Another trick…I draw a pencil outline of the oval box on the foam then cut along the outline with a blade about the depth of the flange. Then freehand the trim routing just inside the cut outline and simply pull off the remaining sliver of foam when done.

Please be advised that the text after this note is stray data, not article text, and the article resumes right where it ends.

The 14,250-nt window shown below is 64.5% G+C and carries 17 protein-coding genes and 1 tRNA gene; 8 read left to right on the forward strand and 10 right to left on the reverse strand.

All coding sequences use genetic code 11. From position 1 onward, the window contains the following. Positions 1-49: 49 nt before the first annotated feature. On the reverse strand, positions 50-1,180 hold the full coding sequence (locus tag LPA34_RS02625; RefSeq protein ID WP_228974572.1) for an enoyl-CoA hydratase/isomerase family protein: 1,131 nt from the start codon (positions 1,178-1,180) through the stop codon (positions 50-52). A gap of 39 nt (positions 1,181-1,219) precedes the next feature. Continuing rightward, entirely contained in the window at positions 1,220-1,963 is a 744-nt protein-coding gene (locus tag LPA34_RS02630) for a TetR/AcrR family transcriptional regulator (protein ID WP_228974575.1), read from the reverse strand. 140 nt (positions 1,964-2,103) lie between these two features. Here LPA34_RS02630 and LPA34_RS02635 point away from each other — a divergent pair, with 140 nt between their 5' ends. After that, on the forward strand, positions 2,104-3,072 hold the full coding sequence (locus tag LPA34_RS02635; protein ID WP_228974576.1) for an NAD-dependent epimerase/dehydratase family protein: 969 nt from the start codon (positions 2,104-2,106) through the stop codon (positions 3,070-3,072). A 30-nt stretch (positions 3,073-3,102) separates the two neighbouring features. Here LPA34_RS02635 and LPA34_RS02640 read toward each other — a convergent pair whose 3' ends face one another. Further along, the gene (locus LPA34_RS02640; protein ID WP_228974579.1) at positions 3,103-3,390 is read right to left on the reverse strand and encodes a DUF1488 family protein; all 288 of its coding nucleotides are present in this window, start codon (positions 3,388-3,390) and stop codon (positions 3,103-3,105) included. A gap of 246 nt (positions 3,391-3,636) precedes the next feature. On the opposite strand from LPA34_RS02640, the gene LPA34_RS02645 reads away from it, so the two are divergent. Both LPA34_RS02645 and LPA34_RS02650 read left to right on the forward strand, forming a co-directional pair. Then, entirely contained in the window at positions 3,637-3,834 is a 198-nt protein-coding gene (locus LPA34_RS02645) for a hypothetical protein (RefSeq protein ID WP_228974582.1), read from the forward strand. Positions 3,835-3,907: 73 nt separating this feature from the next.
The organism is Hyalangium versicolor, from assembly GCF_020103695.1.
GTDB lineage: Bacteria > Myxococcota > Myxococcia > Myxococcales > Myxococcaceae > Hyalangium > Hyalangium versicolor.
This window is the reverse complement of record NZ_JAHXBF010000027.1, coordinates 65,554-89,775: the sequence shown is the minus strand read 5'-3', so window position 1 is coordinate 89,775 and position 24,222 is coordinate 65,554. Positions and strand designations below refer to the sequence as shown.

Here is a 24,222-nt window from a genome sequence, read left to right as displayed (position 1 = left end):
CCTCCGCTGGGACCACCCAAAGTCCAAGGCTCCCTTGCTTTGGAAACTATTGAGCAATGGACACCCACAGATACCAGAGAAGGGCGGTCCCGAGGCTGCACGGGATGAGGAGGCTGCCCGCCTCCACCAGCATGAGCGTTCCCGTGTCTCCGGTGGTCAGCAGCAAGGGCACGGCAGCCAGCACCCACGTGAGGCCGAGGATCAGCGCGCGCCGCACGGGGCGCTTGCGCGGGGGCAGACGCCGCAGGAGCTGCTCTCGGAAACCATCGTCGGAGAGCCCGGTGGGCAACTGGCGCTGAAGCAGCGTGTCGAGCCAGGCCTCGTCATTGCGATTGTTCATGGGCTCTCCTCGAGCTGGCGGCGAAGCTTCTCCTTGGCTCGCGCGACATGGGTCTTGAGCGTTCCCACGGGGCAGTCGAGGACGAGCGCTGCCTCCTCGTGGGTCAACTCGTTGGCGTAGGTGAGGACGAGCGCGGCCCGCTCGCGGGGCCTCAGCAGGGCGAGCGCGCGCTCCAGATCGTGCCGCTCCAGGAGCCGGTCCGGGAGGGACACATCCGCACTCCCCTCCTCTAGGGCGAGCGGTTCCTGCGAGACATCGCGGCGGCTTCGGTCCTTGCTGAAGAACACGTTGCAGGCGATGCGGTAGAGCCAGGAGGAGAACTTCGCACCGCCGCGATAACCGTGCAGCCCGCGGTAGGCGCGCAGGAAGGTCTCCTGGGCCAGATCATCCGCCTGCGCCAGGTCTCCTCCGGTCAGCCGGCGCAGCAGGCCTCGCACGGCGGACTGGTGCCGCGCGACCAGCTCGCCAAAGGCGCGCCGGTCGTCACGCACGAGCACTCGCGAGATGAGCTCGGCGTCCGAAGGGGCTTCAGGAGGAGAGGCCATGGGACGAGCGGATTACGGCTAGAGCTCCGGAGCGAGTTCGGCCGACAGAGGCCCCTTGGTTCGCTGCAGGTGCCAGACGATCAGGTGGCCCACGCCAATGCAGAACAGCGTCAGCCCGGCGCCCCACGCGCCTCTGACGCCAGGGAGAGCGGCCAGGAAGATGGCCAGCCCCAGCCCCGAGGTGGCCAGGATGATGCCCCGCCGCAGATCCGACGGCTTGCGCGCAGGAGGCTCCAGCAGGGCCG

From an end users perspective (surfer that has never shaped a board) that has used both, I personnaly prefer the Future Fin setup. I hate the screw on the LB and always fear putting the screw driver through the bottom of the board. I feel like I keep having to crank down the screw head so I don’t get wiggle in the fin and get it properly set. I also, like to know that I’ve got the fin where the shaper meant it to be and don’t have to guess about moving it forward or back. But I have great boards with both systems. Just my 2 cents worth.